In homage to the born-again experience and in search of a deeply personal savior, evangelicals and fundamentalists (hereby referred to as fundagelicals) make Christianity a very personal thing. It must happen within the person at the point of conversion and the experience must continue within the person through a personal relationship with God.
Fundagelicals also insist upon the authority of the Scriptures. This authority is presumed to have direct import on the fundagelical's life. However, the nature of doctrine within fundagelical circles removes the determination and application of Scriptural mandates from the individual's purview. Hence such things as statements of faith, church covenants, etc. The body of doctrine espoused by any fundagelical sect forms a creed, whether it is considered a creed or not. The nature of church and church membership holds the fundagelical to whatever such creeds are delivered by the church leadership (either local or denominational).
The battleground of what is up to personal determination versus what is important to establish as a matter of communal creed is akin to the fight over what doctrines are fundamental or not. This and the discussion of heretics in the New Testament inform us that doctrinal stringency is oftentimes less a matter of unity and more an issue of power. The Apostle Paul specifically speaks of heretics as divisive persons who use disputed issues as wedges to draw people after themselves. One is justified to think that the oft-used justification of unity for doctrinal stringency is normally a cover for what is at least a benign attempt to consolidate power.
This relates back to our topic of the individual nature of the fundagelical faith in that the very authenticity of the individual Christian experience is judged on the basis of communal creeds that may or may not reflect the actual experience and mindset of the believer. Attempts by individual believers at living authentically in any manner inconsistent with communal creeds invite swift condemnation of that person's individual Christian experience.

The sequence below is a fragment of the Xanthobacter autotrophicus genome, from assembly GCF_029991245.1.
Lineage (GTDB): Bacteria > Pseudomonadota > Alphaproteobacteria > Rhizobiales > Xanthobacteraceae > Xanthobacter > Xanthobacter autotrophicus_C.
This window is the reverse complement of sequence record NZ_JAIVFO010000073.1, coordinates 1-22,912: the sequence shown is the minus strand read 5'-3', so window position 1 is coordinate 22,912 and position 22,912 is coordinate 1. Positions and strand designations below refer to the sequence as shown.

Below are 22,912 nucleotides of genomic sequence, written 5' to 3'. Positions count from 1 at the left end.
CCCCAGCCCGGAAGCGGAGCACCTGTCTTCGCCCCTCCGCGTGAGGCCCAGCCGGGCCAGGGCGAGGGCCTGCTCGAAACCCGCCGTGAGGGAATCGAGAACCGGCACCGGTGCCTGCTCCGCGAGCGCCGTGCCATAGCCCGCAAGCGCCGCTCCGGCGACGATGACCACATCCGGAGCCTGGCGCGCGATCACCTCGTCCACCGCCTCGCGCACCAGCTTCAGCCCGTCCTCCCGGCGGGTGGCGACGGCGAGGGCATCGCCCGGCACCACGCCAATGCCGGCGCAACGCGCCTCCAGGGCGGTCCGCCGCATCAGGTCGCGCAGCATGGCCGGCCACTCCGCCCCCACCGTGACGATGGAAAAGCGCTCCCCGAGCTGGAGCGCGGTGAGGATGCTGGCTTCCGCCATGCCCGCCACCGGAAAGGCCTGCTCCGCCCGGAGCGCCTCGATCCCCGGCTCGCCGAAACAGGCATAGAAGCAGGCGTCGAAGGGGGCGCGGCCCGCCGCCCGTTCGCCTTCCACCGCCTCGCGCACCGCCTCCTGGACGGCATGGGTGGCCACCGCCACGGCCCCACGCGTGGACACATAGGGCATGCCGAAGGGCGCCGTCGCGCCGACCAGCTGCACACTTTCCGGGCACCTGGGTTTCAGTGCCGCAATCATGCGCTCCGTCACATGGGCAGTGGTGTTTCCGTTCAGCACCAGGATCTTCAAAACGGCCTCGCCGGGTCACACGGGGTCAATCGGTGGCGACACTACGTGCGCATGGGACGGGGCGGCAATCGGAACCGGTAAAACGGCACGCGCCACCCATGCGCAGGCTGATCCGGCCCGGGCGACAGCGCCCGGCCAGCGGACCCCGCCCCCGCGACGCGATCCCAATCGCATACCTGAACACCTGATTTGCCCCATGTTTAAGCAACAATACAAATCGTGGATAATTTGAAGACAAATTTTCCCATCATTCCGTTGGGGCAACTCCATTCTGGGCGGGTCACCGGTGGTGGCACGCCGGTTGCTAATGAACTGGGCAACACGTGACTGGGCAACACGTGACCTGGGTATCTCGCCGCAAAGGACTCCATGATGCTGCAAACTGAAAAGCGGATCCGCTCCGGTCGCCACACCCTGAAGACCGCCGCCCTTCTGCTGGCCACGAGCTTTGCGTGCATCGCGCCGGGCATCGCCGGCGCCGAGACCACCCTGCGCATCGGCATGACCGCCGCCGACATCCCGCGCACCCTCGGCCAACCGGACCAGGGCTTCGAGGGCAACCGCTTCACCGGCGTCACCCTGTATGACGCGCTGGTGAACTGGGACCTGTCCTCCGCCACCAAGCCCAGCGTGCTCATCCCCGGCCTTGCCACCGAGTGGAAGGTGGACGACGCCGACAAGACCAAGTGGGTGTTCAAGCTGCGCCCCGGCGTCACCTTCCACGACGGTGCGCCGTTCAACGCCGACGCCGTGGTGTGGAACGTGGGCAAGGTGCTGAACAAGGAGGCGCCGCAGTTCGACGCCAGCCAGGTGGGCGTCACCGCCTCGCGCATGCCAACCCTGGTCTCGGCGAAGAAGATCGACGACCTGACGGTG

The importance of the individual Christian experience within fundagelicalism is seen then as less of a call to authenticity and more of a tool to prod followers into internalizing the creeds espoused by the church community. It is a form of take-home catechism realized through the type of endless self-comparison with others that the Apostle Paul so roundly condemned as unwise.
Indoctrination and catechism must happen in any religion but to do it in a system and through means that pretend to exalt the importance of individual religious experience is inconsistent. In any case, fundagelicals are left church hopping in search of authenticity, endlessly looking for some community with a creed that validates their personal experience and understanding.
Perhaps some may complain that I am confusing the importance of a personal relationship with God with some notion of personal authenticity and understanding that doesn't really exist within fundagelicalism. If that is the case, then perhaps the whole situation is best understood as fundagelicalism completely missing the connection between relationship and authenticity. In the pursuit of holiness is common to compensate for the difficulty of such an endeavor by pretending to succeed even when one is not, or by keeping the externals polished even when one is seething with vile feelings on the inside. Yet we should not confuse the maintenance of a facade with evidence of the real thing. The fundagelicals' God is (supposedly) still one that looks inside the hearts of men.
The more consistent route is to centralize catechism through formalization (think Catholics and liberal Protestants). But this is anathema to fundagelicals. Also anathema is alternate solution of a thoroughgoing ecumenicalism. Both solutions together--a formalized catechism and a thoroughgoing ecumenicalism--provide a strong measure of both objective clarity and love. It also allows one to be searching spiritually without the imminent threat of rejection or the existential dilemma that occurs when the uncertain Christian is forced to look at their own personal spirituality as the ultimate barometer for whether they are in the faith or not.
One's personal spirituality is an extension of faith, not the measure of it. Believers are first and foremost in Christ and of His body, and the necessary grace for life flows through both.
Spiritual narcissism is dangerous...